Already committed to transforming the lives of residents in Navajo and Apache counties, Northland Pioneer College is raising the service bar this fall for the region’s dual enrollment students. These students have the opportunity to earn associate college degrees at the same time they receive a high school diploma, with no tuition fee. To better serve dual enrollment students, NPC created the Early College program to make higher education the most beneficial experience possible.
NPC’s dual enrollment program covers the cost of the student’s tuition, fees and transportation (if needed) and books. Students may be responsible for the cost of supplies and deposits. Some of the classes take place within the high school and others at NPC.
By comparison, students attending a public in-state university will spend an average of more than $10,000 per year without aid. NPC dual enrollment students transferring to a state university do so with zero debt.
“NPC is committed to serving its high school partners with excellence, and we understand they are facing challenging times ahead,” said Dr. Jessica Clark, vice president for Learning and Student Services. “To make sure we can serve them and their students, we want to make college education as affordable and as effective as possible.”
To better serve its Northern Arizona Vocational Institute of Technology (NAVIT), dual enrollment and TALON students, NPC is now placing them all under the umbrella of its newly created Early College program. Starting this fall, each of NPC’s high school partners will also have an adviser assigned to their school to make weekly or bi-weekly visits and check ins to better serve dual enrollment students.
These changes are all part of a commitment to encourage young students to pursue a college education. For, as research cited by Dr. Clark demonstrates, students who successfully complete just one college course while in high school are 75 percent more likely to successfully earn a college certificate and/or a degree.
High school students taking advantage of the great opportunities at NPC must register for classes online. In order to qualify for the tuition waiver, they must have their enrollment confirmed by a high school counselor or another designated staff member. There may be times when students are asked to provide proof of their eligibility as a high school student by presenting a current transcript, student ID card or letter of confirmation from the school.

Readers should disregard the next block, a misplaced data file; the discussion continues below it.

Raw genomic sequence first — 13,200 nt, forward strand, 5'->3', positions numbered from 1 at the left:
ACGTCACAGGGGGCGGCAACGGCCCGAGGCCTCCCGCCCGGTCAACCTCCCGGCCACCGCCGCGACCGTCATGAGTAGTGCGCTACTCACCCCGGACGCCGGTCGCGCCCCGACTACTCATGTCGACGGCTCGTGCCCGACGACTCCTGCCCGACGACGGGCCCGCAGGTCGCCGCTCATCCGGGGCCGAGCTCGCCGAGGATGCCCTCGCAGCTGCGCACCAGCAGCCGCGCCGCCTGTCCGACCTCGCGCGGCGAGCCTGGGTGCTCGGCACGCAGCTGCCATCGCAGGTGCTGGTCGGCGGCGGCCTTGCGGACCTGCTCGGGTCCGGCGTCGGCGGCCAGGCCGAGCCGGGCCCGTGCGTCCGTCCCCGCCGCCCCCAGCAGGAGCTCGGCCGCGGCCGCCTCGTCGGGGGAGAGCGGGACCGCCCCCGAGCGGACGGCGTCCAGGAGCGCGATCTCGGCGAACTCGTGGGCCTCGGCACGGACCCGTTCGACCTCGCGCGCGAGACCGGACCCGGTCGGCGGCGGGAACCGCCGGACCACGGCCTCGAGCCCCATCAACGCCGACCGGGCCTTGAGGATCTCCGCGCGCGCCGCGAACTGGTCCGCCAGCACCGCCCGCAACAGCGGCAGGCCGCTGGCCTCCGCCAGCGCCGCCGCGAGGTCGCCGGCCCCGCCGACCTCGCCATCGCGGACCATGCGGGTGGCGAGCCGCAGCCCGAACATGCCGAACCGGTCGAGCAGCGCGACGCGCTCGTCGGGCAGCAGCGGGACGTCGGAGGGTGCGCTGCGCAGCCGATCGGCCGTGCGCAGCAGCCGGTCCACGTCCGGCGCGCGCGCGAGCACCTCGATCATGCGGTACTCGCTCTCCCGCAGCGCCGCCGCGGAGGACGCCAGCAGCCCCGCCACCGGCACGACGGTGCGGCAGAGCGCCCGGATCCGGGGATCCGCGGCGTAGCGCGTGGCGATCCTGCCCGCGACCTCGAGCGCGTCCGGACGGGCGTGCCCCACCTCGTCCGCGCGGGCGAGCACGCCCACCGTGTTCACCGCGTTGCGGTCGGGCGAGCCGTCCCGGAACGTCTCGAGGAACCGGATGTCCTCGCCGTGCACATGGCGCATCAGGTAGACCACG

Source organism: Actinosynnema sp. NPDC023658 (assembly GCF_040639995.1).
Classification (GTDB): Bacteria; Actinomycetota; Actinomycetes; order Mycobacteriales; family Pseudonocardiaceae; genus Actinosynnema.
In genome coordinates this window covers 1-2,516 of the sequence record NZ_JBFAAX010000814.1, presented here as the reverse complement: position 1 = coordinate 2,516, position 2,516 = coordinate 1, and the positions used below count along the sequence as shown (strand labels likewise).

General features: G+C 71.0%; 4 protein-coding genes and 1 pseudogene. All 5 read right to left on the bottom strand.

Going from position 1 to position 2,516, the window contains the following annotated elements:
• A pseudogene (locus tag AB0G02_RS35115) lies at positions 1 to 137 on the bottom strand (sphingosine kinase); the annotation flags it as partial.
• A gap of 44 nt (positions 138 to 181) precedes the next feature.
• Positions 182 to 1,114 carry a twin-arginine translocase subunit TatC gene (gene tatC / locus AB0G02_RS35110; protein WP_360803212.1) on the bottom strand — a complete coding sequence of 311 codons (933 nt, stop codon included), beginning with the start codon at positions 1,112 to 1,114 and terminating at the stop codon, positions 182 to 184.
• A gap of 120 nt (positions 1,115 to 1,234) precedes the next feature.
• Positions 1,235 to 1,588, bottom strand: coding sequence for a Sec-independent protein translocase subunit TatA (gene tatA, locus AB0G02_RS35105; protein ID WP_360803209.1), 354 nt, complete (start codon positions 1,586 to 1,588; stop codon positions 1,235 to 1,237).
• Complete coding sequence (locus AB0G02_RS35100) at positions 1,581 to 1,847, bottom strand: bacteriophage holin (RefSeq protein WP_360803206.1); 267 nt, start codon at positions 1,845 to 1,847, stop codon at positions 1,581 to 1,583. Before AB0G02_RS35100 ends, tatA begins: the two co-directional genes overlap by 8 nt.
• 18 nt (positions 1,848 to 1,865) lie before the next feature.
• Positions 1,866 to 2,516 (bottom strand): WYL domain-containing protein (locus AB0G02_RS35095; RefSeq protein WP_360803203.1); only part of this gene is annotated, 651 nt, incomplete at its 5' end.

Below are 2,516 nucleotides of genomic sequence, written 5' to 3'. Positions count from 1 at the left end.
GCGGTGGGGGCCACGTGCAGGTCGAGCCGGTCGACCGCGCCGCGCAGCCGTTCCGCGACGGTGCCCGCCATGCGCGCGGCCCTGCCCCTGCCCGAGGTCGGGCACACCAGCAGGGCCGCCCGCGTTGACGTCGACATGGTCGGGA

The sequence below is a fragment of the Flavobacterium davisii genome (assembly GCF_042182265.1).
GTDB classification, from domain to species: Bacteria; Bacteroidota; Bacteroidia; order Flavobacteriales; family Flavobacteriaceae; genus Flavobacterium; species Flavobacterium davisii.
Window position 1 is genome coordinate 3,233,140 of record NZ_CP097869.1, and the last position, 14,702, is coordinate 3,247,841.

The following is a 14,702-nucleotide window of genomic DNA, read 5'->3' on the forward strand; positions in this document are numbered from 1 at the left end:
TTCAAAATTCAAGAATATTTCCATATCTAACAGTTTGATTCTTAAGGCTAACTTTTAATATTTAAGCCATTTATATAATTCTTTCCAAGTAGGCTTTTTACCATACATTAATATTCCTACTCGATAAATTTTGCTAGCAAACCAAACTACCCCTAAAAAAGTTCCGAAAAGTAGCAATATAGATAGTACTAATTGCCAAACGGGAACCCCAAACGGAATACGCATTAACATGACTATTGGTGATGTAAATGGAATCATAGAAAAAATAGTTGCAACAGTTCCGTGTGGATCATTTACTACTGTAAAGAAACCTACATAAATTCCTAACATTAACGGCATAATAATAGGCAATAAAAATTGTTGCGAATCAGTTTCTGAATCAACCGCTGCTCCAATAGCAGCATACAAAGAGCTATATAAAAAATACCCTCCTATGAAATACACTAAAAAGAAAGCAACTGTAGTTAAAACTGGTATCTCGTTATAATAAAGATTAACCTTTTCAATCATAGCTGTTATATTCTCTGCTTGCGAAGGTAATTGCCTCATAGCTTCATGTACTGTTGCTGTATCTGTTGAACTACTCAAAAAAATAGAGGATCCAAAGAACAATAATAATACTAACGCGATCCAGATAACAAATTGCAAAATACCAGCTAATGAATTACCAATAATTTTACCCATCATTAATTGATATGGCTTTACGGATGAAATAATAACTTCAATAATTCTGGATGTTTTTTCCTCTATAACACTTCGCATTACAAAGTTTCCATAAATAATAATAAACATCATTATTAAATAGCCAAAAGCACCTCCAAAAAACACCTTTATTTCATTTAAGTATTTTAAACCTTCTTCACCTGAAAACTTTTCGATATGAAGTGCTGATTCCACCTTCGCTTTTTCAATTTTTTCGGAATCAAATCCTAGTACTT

Home school students are also eligible for the tuition waiver through a similar qualification process.
Jeremy Raisor, director of enrollment services at NPC, said the 100-percent tuition waiver for high school students came from a joint recommendation to the District Governing Board by several college administrators. Dr. Clark spearheaded the effort.
Raisor said providing proof of eligibility should be an exception because the waivers will typically apply automatically. This waiver applies to classes taken outside of the normal school day as well, giving students the chance to take classes online or on campus after hours if needed.
“This transformational opportunity for dual enrollment students gives NPC the flexibility to create new and unique partnerships with each school district and can be used to either supplement their existing Early College programs or to replace parts of their standard curriculum when schools experience turnover with their teachers,” Dr. Clark said.
Dr. Robbie Koerperich, superintendent of public schools in Holbrook, is enthused about the tuition waivers for dual enrollment students and said: “The tuition waiver provided by Northland Pioneer College enables all students who are college-ready to have equal access to college coursework. The TALON program has brought a unique opportunity to Holbrook High School that gives our students a head start on college and career readiness. The return on the investment for our students lasts a lifetime.”